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« Idaho Primary Sets Up Top House Race | Blog Home Page | ID-1: Labrador Upsets Ward In GOP Primary »

In Conn., No Love Lost For Simmons, McMahon

It was certainly no unity celebration in New London this morning as former Connecticut congressman Rob Simmons ended his campaign for Senate. After losing the state GOP's endorsement Friday, Simmons faced a tough road ahead in the primary against Linda McMahon -- the wealthy, former professional wrestling executive whom the state party preferred.

According to his prepared remarks, Simmons never mentioned McMahon by name, including when he promised to help other Republicans get elected in November. But he listed his severe financial disadvantage as the reason for dropping out.

"Speaking for myself and my family, however, we understand the mathematical reality of competing against an opponent with unlimited financial resources who has already invested over 16 and a half million dollars in this campaign - by far more than any senate candidate in the country - and who has an unlimited ability to continue spending at an extraordinary rate," he said.

It's not surprising, since the Simmons campaign has spent the last several months attacking McMahon's record at World Wrestling Entertainment. Just last week, in the wake of bad press for Democrat Richard Blumenthal, Simmons campaign manager Jim Barnett said that McMahon suffered from "fundamental character defects" and that her record would soon catch up to her as well.

The National Republican Senatorial Committee, though, jumped behind McMahon right away.

"As a successful businesswoman who is ready to restore much-needed checks-and-balances to Washington, I know that Linda McMahon will run an exemplary campaign against Richard Blumenthal," said NRSC Chairman John Cornyn. "We're confident that Linda McMahon will make this Senate seat in Connecticut a competitive pick-up opportunity for Republicans this November."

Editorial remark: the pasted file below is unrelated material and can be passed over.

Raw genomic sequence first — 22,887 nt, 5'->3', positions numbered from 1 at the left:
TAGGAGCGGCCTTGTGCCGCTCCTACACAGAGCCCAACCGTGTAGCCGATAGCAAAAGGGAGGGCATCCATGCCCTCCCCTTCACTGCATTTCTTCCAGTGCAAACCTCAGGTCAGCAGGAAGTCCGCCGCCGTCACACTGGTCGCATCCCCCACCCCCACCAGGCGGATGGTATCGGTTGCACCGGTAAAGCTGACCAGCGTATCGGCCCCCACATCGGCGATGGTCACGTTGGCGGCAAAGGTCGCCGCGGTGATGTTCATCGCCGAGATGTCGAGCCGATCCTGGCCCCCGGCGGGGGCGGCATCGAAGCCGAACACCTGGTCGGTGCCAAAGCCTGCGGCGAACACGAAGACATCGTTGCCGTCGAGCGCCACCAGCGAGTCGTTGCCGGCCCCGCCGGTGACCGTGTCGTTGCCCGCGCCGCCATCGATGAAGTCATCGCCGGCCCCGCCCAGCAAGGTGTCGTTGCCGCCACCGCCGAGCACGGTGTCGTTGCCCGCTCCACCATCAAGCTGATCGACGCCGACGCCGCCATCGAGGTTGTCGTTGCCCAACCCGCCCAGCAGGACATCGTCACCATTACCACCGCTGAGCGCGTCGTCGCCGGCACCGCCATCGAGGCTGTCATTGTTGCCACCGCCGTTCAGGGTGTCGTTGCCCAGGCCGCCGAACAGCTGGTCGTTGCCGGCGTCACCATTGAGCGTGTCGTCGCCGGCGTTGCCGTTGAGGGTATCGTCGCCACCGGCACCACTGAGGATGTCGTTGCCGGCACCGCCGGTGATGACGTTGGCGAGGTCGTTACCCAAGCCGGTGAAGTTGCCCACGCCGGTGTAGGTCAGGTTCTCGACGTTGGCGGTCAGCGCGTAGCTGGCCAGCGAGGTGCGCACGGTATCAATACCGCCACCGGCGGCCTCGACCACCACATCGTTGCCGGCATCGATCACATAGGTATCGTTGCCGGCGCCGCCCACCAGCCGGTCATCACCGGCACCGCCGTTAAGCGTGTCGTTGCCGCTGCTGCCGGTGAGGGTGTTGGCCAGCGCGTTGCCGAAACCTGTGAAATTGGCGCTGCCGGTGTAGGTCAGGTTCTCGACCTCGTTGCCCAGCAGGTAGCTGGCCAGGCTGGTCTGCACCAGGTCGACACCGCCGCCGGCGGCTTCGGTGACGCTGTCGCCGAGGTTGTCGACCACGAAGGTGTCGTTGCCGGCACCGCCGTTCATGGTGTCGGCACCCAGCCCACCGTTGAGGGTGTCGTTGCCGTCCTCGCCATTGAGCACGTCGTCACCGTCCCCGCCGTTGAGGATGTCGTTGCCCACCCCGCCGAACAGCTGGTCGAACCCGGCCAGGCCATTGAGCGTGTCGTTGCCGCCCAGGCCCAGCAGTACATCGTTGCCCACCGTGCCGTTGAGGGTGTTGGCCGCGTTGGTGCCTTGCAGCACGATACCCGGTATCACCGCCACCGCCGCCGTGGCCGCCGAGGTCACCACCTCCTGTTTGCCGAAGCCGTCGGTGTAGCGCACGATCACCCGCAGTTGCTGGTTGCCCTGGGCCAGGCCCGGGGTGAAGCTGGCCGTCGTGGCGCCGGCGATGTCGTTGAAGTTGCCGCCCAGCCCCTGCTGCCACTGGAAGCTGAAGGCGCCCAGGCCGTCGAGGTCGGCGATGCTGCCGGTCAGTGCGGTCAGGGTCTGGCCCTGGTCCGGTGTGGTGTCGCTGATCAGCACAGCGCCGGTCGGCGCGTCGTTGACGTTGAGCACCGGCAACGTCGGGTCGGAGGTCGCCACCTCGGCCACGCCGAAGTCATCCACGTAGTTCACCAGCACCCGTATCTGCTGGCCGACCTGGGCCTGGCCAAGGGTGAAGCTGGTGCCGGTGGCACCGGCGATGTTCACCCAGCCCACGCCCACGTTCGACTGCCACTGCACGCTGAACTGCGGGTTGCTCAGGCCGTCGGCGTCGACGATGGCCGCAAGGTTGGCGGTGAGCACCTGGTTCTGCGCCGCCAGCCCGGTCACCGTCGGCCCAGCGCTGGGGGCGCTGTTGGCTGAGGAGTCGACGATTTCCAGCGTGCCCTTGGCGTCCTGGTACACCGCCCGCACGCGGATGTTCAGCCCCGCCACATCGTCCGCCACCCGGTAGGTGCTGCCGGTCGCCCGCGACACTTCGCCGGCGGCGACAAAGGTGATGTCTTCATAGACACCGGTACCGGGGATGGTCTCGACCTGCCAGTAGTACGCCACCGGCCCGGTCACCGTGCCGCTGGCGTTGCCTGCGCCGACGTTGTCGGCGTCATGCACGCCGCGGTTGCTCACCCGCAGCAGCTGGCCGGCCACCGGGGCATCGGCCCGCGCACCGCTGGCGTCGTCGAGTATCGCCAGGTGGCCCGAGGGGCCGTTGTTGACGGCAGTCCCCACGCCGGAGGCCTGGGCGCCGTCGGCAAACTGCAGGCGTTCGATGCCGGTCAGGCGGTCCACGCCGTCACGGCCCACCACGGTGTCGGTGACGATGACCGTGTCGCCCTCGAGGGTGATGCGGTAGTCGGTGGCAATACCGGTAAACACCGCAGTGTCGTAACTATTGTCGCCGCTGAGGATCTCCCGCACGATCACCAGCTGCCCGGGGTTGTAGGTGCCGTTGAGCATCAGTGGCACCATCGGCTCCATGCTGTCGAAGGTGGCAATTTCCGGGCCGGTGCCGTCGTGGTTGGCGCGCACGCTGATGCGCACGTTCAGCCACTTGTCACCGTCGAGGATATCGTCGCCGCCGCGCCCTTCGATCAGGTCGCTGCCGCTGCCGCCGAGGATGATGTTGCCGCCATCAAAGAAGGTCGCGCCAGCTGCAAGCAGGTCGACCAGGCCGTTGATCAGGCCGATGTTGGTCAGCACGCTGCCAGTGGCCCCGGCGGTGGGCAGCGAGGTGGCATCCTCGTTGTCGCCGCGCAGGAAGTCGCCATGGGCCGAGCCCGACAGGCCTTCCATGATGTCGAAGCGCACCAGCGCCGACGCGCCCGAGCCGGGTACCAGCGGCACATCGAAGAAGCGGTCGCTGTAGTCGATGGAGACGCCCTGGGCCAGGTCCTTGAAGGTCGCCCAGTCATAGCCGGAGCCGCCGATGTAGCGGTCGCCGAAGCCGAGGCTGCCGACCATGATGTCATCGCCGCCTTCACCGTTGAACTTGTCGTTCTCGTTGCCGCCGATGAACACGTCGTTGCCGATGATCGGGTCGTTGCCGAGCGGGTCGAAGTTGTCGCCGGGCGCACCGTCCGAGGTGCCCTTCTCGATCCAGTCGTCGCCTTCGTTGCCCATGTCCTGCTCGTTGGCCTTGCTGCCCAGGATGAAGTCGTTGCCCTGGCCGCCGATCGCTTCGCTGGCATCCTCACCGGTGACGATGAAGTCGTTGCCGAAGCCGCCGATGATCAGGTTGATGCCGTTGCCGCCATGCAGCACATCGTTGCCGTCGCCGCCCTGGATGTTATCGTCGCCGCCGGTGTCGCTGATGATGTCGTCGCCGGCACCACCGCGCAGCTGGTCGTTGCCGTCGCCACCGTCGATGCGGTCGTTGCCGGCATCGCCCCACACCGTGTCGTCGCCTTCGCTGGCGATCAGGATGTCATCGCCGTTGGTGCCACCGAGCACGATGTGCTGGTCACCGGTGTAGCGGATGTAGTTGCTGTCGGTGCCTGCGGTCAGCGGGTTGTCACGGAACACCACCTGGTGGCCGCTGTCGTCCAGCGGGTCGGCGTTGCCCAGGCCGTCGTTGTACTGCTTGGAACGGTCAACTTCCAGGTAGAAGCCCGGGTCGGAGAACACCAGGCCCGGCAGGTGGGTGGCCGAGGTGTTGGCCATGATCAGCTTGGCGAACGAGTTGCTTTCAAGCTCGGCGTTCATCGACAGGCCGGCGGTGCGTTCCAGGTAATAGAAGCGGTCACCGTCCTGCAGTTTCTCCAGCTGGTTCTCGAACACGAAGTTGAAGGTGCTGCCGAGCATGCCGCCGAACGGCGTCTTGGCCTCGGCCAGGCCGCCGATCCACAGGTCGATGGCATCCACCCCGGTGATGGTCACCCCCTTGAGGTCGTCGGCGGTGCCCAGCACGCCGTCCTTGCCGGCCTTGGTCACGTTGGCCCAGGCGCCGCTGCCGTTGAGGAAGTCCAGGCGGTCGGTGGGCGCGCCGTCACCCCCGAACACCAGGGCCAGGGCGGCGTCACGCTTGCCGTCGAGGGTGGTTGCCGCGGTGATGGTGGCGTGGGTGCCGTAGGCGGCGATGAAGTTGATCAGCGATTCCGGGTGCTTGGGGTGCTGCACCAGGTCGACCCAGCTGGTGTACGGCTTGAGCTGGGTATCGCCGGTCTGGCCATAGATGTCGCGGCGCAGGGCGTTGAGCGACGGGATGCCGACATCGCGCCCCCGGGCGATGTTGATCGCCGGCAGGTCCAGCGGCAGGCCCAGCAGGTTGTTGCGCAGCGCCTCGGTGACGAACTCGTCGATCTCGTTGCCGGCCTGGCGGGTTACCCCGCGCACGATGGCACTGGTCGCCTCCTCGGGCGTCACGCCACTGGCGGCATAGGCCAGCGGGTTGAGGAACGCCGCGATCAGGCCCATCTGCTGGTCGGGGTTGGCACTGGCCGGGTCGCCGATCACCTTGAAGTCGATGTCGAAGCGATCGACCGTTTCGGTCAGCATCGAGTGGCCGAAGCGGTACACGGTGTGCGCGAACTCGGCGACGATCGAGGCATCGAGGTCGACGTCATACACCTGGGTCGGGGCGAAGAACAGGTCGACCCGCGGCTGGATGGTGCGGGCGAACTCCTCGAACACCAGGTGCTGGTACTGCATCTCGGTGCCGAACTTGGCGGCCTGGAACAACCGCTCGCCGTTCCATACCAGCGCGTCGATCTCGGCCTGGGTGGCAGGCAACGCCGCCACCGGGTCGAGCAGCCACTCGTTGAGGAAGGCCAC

The seat appeared safer for Democrats following the retirement of longtime Sen. Chris Dodd and the entrance by Blumenthal, a well-known and popular attorney general. But a couple of recent New York Times articles -- including one last week detailing his past misstatements about his military record -- have put the state back on the GOP's map of offensive territory.

Simmons, who is a decorated Vietnam veteran, thought his record would compare favorably against Blumenthal's. But by staying in the race, both candidates would be forced spend money, and to keep the focus and criticism on each other rather than Blumenthal.

With the Republican nominee now known, the Blumenthal campaign can also now put its sights solely on McMahon. A statement released this morning indicates the line of attack Blumenthal will take in the months ahead.

"The people of Connecticut face a clear, stark choice between Dick Blumenthal, who will continue standing up for them against powerful interests on issues that matter, like their jobs and health care," said Blumenthal campaign manager Mindy Myers, "and Linda McMahon's self interest that's gained her multi-million dollar profits peddling steroid-fueled violence to our kids, exploiting her workers, and obstructing investigations into possible crimes under her watch."

While slamming McMahon as a "wrestling mogul who made her millions peddling violence to kids," the Democratic Senatorial Campaign Committee sought to tie Simmons's exit to a growing trend around the country.

"Simmons is only the latest Republican moderate to fall in their bloodletting civil war," said DSCC spokesman Eric Schultz. "The battle between the Republican establishment and the fringe of their party does not seem to be a close one. The moderates keep losing."